JY: In this show, I play the daughter of a Muay Thai trainer that runs his own gym. To me this is very new as well because the way of the acting for Thai television than in movies. The sense the style on television is more exaggerated, but that is what the audience here likes.
FCSyndicate: I also understand that launch of your new page signifies your own aspirations to expand your career in other markets like Hollywood. Why now?
JY: I think it was time to "stretch my legs" so to speak and see what I could do internationally. I enjoy the movies we make in Thailand, but I think international films will give me a chance for a bit more range.
FCSyndicate: What are some prospects you share for your future endeavors contrary to your previous film career as you explore other options?
JY: I will let you know in due course as there are several projects under discussion, they are all action related but with strong story lines.
FCSyndicate: Can we expect a Jaa/Jeeja reunion as well?

JY: You never know, in the right film it could happen.
FCSyndicate: What other aspects of film do you hope to dabble with somewhere down the line, if any? (i.e. director, writer, choreographer, etc.)
JY: First and foremost I will continue to build on my acting skills, although someday, perhaps I will try writing. I think writing a story and seeing it become a movie would be quite exciting.
FCSyndicate: As you commense your career transition to other markets, and in case other aspiring screenfighting athletes might be reading this, what are some important lessons that you take with you as an actress and a stuntwoman? What advice can you offer?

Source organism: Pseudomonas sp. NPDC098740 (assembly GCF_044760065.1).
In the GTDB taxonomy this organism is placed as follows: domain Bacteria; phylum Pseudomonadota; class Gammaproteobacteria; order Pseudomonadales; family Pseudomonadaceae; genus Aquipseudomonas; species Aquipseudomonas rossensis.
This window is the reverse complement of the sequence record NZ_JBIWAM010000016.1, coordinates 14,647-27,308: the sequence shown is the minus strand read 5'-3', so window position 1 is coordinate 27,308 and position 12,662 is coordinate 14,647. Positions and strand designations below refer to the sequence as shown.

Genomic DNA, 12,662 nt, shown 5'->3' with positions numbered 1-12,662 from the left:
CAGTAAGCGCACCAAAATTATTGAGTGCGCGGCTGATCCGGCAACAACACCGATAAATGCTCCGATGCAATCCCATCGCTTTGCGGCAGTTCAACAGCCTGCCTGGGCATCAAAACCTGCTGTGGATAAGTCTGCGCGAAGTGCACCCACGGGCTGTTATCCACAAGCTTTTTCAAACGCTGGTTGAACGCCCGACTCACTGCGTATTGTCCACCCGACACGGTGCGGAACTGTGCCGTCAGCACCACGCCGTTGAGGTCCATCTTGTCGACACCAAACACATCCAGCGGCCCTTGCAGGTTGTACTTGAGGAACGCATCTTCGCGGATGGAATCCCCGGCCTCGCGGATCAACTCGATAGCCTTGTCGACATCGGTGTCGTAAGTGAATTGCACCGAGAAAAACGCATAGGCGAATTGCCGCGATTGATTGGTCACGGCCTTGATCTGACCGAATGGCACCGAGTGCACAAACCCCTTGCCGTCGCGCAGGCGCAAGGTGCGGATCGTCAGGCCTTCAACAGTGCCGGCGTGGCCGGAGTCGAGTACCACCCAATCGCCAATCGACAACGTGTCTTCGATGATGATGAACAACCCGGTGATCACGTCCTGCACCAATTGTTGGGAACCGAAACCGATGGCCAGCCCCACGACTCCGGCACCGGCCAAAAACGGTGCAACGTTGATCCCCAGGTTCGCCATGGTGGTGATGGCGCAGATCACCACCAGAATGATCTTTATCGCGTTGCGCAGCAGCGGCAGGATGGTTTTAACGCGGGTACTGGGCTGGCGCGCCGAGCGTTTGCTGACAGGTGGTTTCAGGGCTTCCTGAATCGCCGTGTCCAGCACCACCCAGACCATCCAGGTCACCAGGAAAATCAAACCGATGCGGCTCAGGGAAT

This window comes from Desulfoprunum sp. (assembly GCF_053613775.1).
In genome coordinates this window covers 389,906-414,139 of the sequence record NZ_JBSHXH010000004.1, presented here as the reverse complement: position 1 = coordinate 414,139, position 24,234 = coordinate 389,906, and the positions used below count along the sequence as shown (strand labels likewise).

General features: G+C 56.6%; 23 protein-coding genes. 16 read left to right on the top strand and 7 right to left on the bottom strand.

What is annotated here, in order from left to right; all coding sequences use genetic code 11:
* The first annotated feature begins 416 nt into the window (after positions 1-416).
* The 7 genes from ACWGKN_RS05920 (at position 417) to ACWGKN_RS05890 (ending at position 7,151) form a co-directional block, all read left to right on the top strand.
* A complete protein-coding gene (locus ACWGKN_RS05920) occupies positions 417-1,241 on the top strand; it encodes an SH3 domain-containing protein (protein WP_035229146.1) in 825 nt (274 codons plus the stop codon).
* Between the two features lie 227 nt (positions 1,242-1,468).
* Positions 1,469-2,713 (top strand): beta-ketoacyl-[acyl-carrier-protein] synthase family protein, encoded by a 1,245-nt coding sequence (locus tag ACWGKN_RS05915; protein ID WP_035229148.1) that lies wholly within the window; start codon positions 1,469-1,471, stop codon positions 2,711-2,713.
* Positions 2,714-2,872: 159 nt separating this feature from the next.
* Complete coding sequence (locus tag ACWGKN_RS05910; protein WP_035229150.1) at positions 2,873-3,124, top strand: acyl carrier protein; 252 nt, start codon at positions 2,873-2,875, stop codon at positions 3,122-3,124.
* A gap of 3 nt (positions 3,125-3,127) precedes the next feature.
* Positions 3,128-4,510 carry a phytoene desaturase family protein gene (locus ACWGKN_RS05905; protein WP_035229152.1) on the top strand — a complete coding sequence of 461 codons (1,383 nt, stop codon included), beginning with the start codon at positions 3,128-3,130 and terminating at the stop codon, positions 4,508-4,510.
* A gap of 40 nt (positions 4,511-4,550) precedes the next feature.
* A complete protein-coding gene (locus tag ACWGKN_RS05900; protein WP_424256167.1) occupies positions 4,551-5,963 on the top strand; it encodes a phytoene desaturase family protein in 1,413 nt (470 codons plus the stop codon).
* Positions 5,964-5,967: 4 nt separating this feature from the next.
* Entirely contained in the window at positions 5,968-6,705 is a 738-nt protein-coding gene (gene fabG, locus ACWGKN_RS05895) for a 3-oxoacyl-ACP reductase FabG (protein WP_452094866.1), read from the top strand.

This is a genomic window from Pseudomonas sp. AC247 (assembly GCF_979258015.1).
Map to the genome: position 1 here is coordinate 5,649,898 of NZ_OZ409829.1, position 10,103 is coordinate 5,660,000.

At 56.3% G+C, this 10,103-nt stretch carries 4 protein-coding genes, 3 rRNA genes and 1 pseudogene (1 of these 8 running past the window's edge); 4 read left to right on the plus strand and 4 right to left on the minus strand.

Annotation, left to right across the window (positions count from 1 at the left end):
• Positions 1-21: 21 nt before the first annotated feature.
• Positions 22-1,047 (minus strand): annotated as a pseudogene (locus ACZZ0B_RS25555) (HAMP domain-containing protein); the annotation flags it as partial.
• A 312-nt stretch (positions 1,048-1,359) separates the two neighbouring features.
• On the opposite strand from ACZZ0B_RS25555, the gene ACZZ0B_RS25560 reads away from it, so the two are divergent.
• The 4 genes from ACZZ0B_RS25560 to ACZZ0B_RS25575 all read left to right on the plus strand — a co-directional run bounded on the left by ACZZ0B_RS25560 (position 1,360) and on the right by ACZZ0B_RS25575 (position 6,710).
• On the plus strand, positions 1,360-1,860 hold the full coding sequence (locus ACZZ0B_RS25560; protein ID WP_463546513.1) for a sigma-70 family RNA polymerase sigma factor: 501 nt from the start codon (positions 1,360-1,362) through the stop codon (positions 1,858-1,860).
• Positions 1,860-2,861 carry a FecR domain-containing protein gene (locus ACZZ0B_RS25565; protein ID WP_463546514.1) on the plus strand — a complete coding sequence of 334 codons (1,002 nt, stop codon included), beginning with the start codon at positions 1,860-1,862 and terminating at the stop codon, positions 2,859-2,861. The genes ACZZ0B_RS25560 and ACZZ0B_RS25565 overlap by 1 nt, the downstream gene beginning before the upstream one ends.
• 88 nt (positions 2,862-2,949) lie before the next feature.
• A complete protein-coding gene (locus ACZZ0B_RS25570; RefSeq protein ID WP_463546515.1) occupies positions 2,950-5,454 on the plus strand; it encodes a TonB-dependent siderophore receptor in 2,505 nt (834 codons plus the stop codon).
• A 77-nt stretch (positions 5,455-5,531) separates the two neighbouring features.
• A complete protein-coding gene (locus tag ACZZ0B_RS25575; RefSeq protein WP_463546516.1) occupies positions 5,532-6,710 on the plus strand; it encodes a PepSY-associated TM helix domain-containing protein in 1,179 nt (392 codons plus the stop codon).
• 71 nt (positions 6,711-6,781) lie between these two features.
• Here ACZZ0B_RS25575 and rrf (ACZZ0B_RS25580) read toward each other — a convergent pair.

JY: The first thing is that you have to be patient and keep improving yourself. You have to keep focus but not over pressure yourself or get frustrated. Be true to yourself and have discipline and keep practicing and training and have fun in your life.
FCSyndicate: Finally, my birthday is in a few months. I spoke to Jaa about this sometime ago, and he and his manager Mike Selby recommend Thai cuisine. What are some favorite dishes you recommend? (I'm allergic to shellfish, unfortunately).
JY: Totally! First is “Som Tum”. It’s a spicy papaya salad, delicious and pretty healthy and it's a very famous dish from Thailand.  I think you should try Northern Thai food as well if they have it there; there’s a Thai sausage called “ Sai owa” and it’s a little bit spicy from the pepper and sometimes slightly sour. Also, one must never forget Thai red chicken curry called “ Mussamun Gai”. This is not only my favorite, but I read somewhere that it was voted amongst the top ten dishes in the world! So in advance, Happy Birthday and enjoy your dinner! 
I want to thank you for taking the time to interview me. I really appreciate it and want to send my best wishes to you and your readers. Jeeja
Jeeja, you and your family have my heart and my blessing. And thank you just as much for taking the time to talk to me, and again, especially to Mike Selby for this wonderful opportunity. I will continue to be in touch as your work commenses next year. (Oh the mystery!!!) In the meantime, I'll be looking into some Thai restaurants for January!

Subscribe to Jeeja Yanin's official Facebook and Twitter pages, and say hello!


  1. i looooooooooooove jeeja and tony jaa
    i see your films all day in my office.
    im your big fan from iran